I would think the strongest negative indicator must be the existence of a prenup, which presupposes that the marriage was more rental than purchase, right from the start.


Anonymous said...

John, I sometimes wonder if delaying the start of a family is a factor, too. Being alone as a couple for a while and adjusting to married life without the pressure of a baby allows the relationship to develop -- not to mention that it also provides an opportunity to see if the relationship really works. When a woman is eager to start a family right away and her husband is not, it puts a lot of pressure on the man and I think creates a lot of resentment, which continues to build. It is very important to be in sync about expectations for the number of children and apx. when to have them. It's amazing the number of people who make assumptions about this issue before marriage, failing to discuss it openly and directly, or assuming that once they are married their spouse will come to see things as they do. Julie

John Craig said...

Julie --
I agree with everything you said. Your opinion about having a few years before children is similar to what the survey said about the stability of a marriage being correlated with a longer dating period.

And yes, the number of children should be discussed beforehand, along with a number of other things.

One of the things we all learn in marriage is that nobody ever changes, and thinking you're going to change someone -- no matter how misguided they may be -- leads only to frustration.

Pavonine99 said...

Another possible factor-introversion vs. extroversion. I'm sure two mature individuals with different social needs could get along very well, but in my experience if one partner is significantly more introverted or extroverted than the other, it's more likely that the relationship will fail.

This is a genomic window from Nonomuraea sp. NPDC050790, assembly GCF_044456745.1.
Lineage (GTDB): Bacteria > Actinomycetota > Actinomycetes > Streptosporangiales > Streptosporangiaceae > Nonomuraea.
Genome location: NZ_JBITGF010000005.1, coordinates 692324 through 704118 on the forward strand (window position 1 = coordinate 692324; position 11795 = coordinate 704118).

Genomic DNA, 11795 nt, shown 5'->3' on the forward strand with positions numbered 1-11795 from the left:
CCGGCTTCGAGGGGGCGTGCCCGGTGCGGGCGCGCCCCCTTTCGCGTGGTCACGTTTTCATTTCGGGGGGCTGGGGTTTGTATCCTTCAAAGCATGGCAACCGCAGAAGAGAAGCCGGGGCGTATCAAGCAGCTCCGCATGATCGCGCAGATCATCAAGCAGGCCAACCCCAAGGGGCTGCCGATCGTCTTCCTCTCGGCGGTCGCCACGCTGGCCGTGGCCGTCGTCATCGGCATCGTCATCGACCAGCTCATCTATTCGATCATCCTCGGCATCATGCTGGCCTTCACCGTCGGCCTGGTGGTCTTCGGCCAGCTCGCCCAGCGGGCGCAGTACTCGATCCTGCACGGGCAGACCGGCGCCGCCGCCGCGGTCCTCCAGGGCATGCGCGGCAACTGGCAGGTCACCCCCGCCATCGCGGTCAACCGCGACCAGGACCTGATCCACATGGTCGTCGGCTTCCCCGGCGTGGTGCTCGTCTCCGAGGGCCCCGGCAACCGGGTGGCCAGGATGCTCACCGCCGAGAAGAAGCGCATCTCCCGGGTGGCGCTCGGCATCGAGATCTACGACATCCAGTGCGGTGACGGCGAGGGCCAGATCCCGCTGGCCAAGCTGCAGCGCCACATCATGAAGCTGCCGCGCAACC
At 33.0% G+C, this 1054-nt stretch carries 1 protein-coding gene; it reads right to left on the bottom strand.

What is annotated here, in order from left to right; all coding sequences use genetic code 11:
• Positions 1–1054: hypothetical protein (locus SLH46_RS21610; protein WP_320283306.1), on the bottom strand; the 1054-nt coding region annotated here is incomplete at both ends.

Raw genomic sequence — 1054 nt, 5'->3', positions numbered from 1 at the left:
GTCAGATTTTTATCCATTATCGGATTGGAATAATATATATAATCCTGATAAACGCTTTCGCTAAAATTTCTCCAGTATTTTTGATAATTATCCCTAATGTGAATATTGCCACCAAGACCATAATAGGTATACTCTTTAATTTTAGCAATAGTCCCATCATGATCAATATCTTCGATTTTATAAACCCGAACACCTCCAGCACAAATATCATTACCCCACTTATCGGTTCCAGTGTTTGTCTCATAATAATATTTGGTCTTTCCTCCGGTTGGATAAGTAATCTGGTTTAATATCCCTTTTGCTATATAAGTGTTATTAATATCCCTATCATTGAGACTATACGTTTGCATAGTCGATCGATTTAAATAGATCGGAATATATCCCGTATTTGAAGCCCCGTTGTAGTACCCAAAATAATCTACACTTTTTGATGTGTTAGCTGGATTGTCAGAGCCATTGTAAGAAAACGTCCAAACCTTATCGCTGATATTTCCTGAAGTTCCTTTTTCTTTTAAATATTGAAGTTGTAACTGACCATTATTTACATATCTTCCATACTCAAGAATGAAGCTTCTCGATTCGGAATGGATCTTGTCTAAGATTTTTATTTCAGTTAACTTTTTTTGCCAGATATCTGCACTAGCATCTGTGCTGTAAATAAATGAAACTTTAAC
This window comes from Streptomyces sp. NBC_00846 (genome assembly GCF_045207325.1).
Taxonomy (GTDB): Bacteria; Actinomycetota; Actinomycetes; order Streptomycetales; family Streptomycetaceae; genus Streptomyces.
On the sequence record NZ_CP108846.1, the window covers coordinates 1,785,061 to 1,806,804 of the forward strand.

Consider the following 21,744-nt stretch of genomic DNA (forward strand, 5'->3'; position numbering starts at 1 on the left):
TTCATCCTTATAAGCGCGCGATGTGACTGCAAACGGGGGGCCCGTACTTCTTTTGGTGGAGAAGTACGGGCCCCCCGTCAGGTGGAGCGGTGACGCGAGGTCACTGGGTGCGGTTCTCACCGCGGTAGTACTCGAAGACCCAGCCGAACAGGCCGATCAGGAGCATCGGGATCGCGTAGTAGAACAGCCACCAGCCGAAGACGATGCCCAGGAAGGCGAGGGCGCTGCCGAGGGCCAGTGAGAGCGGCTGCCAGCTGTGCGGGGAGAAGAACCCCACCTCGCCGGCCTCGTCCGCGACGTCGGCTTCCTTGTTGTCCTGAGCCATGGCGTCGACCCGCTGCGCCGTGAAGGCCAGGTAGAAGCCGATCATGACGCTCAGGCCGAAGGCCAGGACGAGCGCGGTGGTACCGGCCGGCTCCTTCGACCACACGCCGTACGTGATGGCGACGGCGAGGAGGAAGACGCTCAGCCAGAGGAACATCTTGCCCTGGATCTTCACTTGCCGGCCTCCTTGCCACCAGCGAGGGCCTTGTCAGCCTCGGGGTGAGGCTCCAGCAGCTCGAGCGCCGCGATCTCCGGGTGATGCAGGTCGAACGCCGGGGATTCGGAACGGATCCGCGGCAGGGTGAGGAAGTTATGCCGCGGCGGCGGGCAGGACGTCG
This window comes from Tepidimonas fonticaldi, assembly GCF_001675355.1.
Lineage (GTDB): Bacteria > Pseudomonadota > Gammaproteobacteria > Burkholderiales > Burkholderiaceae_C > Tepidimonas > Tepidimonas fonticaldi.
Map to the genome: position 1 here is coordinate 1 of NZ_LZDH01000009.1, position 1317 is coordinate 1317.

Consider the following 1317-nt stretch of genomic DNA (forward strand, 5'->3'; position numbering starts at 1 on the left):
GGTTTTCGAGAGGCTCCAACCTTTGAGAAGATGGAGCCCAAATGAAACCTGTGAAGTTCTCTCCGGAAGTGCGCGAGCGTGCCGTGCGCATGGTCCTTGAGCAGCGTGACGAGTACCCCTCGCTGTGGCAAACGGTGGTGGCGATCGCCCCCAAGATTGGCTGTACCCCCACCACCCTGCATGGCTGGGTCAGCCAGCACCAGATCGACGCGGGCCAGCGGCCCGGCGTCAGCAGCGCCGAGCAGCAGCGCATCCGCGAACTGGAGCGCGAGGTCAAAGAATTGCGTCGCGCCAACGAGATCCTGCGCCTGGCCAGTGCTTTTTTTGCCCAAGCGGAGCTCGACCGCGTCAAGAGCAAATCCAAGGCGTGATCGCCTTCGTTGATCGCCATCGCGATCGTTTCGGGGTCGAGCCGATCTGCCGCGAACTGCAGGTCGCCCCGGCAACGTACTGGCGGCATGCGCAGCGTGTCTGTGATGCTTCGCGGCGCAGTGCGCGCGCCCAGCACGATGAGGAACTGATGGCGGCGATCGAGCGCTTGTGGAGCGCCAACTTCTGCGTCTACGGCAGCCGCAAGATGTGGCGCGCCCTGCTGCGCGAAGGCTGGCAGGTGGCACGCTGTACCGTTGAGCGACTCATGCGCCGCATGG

John Craig said...

Pavonine --
That makes sense. One wants to chat, the other wants to be left alone. One wants to see friends, the other would prefer to stay in.

Glen Filthie said...

I think it is like any other long term investment, John. Marriages take hard work and commitment up front and pay off later in life. Contrary to the liberals and their alternative family units - traditional marriage is still the best deal out there for men and women. You can split labour, pool resources and play to your strengths and weaknesses as a team.
Marriage is just one more facet of the loss of character going on in North American society. Half of us are not saving for retirement. Half of us would be financially ruined if interest rates spiked. Obesity and sloth is rampant.
All success and marriage require is basic maturity - and a growing minority of us simply don't have it.

John Craig said...

Glen --
It's definitely hard work….I agree that most people don't pay enough attention to planning for their futures.